London for the Bookish

I’m a book person. Are you?

If you’re not sure, check your reaction to this picture

Did you think:

A: “That place needs a good clear out”


B: “If I won the Lottery, I would have a room just like that”

If your answer was B, then you are a book person. Welcome, come sit next to me. We’re going to get along just fine.

I would argue that London is an unusually bookish place. Just ride the Tube and you’ll see carriages full of people reading novels. My friends outside London tell me that no-one reads any more. Really? Come to London, we’re all at it. At any given moment there is a literary festival or a book group meeting or a ‘meet the author’ talk. London reads. It’s one of my favourite things about this city.

Since you’re a book person too, you’ll like these places.

West End Lane Books is a brilliant small independent bookshop. The stock is curated by people who truly know and love books. I always get Christmas and birthday presents for my “impossible to buy for” Dad here. Recently I bought him “Russian Roulette” by Giles Milton, which he devoured in one sitting. (Yes, he’s a book person too.) Their Twitter feed @WELBooks is highly entertaining.

British Library and Bookshop is a regular pilgrimage spot. It is possible to get a Reader Pass, but don’t expect to get into a Reading Room on a day trip. You need to apply in advance, and explain why your research requires content from the British Library.  They can reject your application, or steer you gently towards a more suitable library.  (Gently, mark you.  They are gentle, bookish types.  These are our people.)  It’s still worth a visit for the galleries and for the bookshop where you can buy gifts for your bookish friends and family.

If you want a proper library, my favourite is Swiss Cottage. The architecture creates light and a sense of space which belies the enormous selection of books crammed into this building. The upstairs cafe is much cheaper than the downstairs branch of Del Aziz and also has a selection of secondhand books to swap for free. There are comfy chairs all overy the library as well as desks upstairs for more serious work. The children’s library has activities and books for children of every age. When my son was a baby I took him to ‘Rhyme Time’ there to listen to songs for babies. Now he’s eight he likes to sprawl on the comfy foam steps area of the children’s library to read. He also loves checking books in and out himself on the computerised system.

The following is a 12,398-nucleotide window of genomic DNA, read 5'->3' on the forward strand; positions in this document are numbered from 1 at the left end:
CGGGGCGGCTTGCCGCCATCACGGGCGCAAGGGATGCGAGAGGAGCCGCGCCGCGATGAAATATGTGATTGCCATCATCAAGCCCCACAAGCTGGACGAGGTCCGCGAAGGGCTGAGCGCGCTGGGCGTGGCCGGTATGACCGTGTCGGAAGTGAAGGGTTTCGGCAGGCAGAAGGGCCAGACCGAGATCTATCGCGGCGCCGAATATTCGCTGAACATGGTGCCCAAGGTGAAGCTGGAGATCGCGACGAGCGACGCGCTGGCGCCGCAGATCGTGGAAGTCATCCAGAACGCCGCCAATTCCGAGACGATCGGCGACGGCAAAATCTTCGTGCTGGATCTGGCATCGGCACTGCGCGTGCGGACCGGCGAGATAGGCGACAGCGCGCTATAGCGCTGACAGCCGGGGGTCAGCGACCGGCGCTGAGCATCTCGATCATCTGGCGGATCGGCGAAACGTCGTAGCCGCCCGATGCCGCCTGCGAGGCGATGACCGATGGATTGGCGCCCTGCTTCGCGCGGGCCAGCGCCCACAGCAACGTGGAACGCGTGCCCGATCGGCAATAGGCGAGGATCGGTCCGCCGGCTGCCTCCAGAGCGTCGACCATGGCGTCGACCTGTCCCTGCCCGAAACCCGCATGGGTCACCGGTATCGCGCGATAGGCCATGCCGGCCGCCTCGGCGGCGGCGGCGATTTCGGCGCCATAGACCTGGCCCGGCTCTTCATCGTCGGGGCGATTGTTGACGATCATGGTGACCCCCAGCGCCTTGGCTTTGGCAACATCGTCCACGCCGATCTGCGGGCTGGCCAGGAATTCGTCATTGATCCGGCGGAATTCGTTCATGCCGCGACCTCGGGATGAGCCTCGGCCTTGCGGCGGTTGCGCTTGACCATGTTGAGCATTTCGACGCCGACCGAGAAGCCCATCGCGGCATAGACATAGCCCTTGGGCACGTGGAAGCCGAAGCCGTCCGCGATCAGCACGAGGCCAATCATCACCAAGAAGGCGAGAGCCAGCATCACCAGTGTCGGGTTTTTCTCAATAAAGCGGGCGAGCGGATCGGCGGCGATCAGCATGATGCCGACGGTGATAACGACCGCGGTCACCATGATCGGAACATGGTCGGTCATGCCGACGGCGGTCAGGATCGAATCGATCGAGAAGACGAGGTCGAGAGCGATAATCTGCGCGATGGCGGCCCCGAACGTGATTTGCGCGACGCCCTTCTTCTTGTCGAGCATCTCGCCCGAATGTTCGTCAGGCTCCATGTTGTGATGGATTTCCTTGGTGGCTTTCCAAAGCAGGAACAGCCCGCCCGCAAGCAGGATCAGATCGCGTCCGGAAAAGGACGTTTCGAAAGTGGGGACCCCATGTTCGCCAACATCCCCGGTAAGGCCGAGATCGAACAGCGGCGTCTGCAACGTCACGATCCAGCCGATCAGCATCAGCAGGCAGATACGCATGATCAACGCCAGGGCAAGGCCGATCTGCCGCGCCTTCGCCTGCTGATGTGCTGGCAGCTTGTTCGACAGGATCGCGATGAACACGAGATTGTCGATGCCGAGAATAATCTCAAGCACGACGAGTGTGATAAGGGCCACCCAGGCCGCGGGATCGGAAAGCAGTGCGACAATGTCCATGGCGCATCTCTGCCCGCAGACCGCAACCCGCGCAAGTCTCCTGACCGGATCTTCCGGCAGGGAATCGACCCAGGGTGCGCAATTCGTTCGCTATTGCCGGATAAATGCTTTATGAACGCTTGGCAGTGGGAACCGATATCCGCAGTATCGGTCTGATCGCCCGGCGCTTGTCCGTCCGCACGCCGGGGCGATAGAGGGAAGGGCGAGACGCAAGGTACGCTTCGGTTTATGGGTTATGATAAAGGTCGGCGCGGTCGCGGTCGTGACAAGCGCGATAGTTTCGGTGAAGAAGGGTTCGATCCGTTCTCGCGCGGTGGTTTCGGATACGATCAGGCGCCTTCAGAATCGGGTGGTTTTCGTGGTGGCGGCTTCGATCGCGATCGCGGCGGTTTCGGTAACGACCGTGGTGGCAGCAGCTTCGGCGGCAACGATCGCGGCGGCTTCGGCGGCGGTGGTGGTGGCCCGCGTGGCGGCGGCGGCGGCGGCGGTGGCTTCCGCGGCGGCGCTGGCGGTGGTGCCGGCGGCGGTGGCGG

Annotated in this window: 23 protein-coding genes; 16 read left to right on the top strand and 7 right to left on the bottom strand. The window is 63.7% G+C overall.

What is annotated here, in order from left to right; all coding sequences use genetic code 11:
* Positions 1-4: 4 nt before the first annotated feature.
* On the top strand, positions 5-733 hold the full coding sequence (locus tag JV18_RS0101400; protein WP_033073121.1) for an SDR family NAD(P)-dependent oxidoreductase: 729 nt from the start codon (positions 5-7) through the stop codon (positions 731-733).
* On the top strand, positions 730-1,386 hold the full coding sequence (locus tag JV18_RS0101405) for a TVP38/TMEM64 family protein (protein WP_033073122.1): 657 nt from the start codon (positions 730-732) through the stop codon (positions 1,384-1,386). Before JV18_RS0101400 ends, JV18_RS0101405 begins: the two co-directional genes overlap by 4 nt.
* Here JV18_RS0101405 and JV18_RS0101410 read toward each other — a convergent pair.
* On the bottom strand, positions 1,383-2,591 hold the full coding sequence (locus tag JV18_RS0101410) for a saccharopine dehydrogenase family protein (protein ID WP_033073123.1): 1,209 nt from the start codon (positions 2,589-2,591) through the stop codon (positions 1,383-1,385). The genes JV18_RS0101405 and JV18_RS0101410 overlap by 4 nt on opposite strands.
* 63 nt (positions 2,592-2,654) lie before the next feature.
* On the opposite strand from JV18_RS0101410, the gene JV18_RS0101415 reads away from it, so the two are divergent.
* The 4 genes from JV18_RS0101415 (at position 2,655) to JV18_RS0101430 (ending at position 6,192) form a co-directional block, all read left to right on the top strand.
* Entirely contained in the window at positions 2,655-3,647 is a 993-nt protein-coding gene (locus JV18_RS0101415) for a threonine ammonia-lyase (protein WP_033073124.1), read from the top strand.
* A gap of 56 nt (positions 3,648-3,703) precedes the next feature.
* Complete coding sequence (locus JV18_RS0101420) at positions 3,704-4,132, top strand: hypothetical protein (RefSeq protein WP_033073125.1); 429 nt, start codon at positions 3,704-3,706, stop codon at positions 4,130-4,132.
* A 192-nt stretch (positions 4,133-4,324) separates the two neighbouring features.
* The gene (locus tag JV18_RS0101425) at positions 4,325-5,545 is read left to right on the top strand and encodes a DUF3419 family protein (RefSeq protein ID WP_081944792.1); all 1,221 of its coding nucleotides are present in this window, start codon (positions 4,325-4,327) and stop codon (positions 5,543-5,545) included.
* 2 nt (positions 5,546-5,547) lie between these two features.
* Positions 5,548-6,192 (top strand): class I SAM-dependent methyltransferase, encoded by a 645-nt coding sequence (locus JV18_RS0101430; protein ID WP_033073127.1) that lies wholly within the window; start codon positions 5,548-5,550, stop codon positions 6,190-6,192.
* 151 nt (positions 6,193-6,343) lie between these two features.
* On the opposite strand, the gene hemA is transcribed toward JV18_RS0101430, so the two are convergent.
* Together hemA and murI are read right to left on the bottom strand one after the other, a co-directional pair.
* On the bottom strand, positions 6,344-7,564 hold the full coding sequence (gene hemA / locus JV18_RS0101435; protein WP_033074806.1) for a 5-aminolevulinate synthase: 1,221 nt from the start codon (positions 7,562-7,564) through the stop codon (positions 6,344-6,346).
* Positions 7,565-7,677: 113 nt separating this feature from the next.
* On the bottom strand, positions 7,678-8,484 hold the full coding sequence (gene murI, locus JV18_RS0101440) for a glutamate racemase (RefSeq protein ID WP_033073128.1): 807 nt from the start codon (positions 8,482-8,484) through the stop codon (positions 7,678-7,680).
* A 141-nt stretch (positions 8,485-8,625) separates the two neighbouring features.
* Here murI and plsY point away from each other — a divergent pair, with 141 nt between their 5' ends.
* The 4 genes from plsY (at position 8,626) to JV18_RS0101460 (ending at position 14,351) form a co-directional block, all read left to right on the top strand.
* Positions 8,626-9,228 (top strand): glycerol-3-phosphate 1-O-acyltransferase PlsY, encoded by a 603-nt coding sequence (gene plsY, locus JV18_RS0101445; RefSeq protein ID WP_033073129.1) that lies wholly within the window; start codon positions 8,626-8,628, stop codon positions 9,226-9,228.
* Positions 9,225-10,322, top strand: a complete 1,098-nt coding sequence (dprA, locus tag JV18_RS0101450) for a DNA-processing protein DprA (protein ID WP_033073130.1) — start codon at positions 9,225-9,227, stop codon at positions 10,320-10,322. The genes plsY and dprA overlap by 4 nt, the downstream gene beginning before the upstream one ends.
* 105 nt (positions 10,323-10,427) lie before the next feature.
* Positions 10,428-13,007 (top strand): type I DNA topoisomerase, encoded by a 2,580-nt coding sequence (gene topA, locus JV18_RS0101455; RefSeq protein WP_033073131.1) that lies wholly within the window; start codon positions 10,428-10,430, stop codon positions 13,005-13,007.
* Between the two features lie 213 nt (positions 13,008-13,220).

The best of the bigger bookshops has to be the new Foyles on Charing Cross Road. I spent hours wandering round all the second-hand bookshops on Charing Cross Road with my Dad when I was a kid. They’ve all gone now and however much I love my kindle I can’t help feeling sad about it. The world changes and moves on. Anyway, the new Foyles goes some way to healing the wound with the largest range of books under one roof of any bookshop in the UK. I like to read in French sometimes (“pretentious, moi?”) and their foreign language section is to die for.

I have to mention Daunt Books on Marylebone High Street. It is such a beautiful shop with its wood paneling and graceful arched windows. We always go there immediately after booking a trip; they have an exhaustive selection of travel guides.

I also have an emotional attachment to the bookstalls on the Southbank too. Yes, I know, I’ve already mentioned them. But for me the perfect London weekend day will always be a browse in Tate Modern, then a walk along the river, another browse amongst the books, then drinking a hot chocolate in the BFI cafe while we’re all immersed in reading our new purchases. Bliss, London style.


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